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Syrian refugee turns page on war with Holland’s only Arabic bookstore

Samer al-Kadri's newly opened bookstore in Amsterdam is a way of keeping Syrian culture alive among those living in exile
Samer al-Kadri at his new bookstore, Pages, in Amsterdam (Photo courtesy of the Prince Claus Fund)

AMSTERDAM - Back when Samer al-Kadri ran a publishing house producing children’s books in Damascus, he dreamt of opening a cultural centre, but it was only when he was forced to flee his homeland that he established one.

After opening Pages, a successful bookshop and cultural centre in Istanbul, Kadri has now gone on to inaugurate a second branch in Amsterdam that opened its doors this month. 

While Samer al-Kadri is scouting for a new location, the Pages bookstore will be hosted by the Prince Claus Fund (Photo courtesy of the Prince Claus Fund)
If you are looking for a fairytale in Arabic, or a copy of the Lord of the Rings in Turkish, Pages, the Netherlands’ first Arabic bookstore, is the place where you can find both. 

But it is not just about books – Kadri hopes the space will foster understanding between the 64,000 Syrians living in the Netherlands and their hosts. “Don't judge each other before we know each other,” is his mantra.

The orange walls are lined with bookshelves containing hundreds of titles in Arabic, and a smattering of Turkish and English books. Unframed pieces of art from Syrian artists such as Houssam Alloum and Omran Younes adorn the walls. There is a small bar where you can serve yourself a cup of tea and comfortable chairs to sink into with whatever book you have picked up.

'Don't judge each other before [you] know each other'

- Samer al-Kadri, owner of Pages

It is a future he could not have imagined when he visited the Abu Dhabi book fair back in 2012. While he was promoting his books, his publishing house in Damascus, Bright Fingers, was being raided by the Syrian authorities, who accused him of supporting terrorist activities. “I realised there was no way I could go home,” he said. Forced to flee, he relocated to Istanbul. "The publishing house is now completely destroyed," he said, “because of [Syrian president Bashar al] Assad.”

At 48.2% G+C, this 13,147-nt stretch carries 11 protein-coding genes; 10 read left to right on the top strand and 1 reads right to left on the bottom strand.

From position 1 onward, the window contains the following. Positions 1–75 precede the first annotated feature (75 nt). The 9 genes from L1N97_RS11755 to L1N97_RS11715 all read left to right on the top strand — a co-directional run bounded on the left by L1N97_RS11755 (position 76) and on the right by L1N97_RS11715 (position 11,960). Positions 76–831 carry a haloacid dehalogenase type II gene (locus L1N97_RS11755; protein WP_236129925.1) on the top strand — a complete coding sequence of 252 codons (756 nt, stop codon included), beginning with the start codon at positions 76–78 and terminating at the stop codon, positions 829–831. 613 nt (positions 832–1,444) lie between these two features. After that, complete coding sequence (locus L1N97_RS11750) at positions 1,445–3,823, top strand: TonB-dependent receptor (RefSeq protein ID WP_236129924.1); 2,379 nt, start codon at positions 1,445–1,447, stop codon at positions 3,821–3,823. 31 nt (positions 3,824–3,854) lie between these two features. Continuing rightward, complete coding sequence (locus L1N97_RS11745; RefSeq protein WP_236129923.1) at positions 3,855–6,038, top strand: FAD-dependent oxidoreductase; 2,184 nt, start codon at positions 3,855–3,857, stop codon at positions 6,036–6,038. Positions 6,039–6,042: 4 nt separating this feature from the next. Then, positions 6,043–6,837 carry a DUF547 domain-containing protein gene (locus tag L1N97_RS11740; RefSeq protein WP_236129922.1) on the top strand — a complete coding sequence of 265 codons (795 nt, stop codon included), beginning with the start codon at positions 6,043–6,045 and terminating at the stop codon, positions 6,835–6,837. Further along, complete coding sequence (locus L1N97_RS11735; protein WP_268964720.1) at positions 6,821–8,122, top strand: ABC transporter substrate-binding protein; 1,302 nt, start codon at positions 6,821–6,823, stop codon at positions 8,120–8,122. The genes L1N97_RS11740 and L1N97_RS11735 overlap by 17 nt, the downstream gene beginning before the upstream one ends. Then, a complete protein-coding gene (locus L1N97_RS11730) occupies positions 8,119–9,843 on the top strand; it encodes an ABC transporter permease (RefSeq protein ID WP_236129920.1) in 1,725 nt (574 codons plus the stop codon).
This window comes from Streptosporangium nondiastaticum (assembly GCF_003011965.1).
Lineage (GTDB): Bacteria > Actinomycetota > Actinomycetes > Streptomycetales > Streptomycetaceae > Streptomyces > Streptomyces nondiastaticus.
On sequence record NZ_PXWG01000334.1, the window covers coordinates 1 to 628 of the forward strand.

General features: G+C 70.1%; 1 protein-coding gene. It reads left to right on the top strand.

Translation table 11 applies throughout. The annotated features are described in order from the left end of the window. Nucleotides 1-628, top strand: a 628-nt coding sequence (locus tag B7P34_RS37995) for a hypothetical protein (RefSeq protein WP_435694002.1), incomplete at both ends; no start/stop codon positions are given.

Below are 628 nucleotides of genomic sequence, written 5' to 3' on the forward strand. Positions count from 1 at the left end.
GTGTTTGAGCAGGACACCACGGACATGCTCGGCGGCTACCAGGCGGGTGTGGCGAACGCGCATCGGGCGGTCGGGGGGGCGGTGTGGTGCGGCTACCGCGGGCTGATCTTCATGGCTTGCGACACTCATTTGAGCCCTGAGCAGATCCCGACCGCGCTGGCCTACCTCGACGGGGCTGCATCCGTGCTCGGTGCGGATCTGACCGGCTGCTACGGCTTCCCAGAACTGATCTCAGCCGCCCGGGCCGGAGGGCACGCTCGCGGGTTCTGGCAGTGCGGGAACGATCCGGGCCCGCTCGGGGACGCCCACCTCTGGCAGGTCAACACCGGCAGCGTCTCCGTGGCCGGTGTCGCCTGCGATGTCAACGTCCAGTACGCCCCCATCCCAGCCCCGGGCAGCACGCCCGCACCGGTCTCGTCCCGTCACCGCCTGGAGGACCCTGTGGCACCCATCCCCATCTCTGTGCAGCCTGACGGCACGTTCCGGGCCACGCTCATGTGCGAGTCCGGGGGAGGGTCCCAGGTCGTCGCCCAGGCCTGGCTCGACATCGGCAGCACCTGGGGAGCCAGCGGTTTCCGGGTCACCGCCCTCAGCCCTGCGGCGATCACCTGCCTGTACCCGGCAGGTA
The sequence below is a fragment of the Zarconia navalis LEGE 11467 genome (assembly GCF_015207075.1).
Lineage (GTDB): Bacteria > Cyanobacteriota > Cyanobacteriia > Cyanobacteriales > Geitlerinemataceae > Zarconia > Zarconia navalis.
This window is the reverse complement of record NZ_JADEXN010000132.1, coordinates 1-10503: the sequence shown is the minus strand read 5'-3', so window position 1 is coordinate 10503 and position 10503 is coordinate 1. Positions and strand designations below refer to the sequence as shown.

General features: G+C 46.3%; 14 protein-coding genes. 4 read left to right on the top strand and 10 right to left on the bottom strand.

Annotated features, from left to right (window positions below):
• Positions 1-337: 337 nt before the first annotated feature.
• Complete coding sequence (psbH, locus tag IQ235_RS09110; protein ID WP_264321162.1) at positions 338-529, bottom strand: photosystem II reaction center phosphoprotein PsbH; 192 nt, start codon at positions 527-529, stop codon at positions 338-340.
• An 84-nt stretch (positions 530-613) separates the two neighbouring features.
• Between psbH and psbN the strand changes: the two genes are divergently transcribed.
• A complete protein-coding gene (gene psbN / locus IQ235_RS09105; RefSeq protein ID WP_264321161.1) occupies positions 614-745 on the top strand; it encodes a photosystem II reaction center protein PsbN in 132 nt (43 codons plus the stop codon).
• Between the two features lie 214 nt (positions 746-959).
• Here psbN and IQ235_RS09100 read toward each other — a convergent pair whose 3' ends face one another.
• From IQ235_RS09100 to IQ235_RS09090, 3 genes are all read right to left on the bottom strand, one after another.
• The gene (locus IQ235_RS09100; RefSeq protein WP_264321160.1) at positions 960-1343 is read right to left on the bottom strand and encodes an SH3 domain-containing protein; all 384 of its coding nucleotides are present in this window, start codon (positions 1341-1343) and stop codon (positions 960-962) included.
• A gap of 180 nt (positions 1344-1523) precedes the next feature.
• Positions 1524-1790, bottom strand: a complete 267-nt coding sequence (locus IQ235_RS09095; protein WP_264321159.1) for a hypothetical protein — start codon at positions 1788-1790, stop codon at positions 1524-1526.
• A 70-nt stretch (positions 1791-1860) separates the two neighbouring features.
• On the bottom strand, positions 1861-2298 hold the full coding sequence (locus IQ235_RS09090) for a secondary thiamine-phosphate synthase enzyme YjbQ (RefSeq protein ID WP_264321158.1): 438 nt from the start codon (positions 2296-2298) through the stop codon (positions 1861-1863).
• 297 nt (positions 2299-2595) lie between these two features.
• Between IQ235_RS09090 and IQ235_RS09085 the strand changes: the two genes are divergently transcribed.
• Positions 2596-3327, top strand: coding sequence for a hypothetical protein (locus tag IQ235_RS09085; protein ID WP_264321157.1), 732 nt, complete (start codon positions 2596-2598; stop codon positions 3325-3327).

Bright Fingers grew out of his love for creating work for children. As a graphic designer, he was involved in the first Arabic TV channel for children, Space-Toon. In 2005, he decided to open a publishing house dedicated to children’s books. “I wanted to spread real literature for children and true humane values because beyond our superficial differences that are made up by the environment or the way we were raised, deep down we are all the same.”

Undefeated, he and his wife Gulnar Hajo opened Pages in Istanbul in 2015. He has since received refugee status in the Netherlands, and is waiting for his wife and their two daughters to join him.  For now, Hajo and a handful of employees keep the Pages in Istanbul running, and he hopes the community will take over. “I am always telling people in Istanbul: you should take care [of it] because it is your place, not my place.”

For Samer al-Kadri, art and culture will play a crucial role in the eventual rebuilding of Syria (MEE/Fernande van Tets)
On a recent sunny afternoon, more than a hundred people flocked to the opening ceremony of Pages Amsterdam, many of them recent Syrian arrivals like Kadri.

Batool Lakmoush, 25, browsed through a pile of fiction that included Arabic translations of Nikos Kazantzakis’ classic Zorba the Greek and Elizabeth Gilbert’s Eat Pray Love. “I have friends who are refugees in Turkey, and they are always posting [on Facebook] about events at the Pages there,” she said smiling. “Finally we have an Arabic place here,” Lakmoush added.

'I feel like it’s a small Syria, it reminds me of home'

- Batool Lakmoush, architecture student

Lakmoush arrived in the Netherlands seven months ago, carrying just a single volume with her: Palestinian poet Mahmoud Darwish’s The Butterfly Burden, in which he eloquently muses on exileNow she was looking to add to her collection. “It’s such a joy to be able to read Arabic from paper,” the architecture student said, as most of her Arabic reading has been largely confined to the screen of her mobile or laptop.

Most of all, Lakmoush was excited about what the bookstore represents. “I miss my culture, my country,” she said. The cafe reminded her of similar cultural cafes in Syria. “I feel like it’s a small Syria, it reminds me of home.”

Visitors happily struck up conversations with strangers - it was an opportunity to meet and engage. Adnan al-Mahmoud, a 57-year-old agricultural engineer from Damascus, has found it difficult to meet people at the public library he frequents in Rotterdam.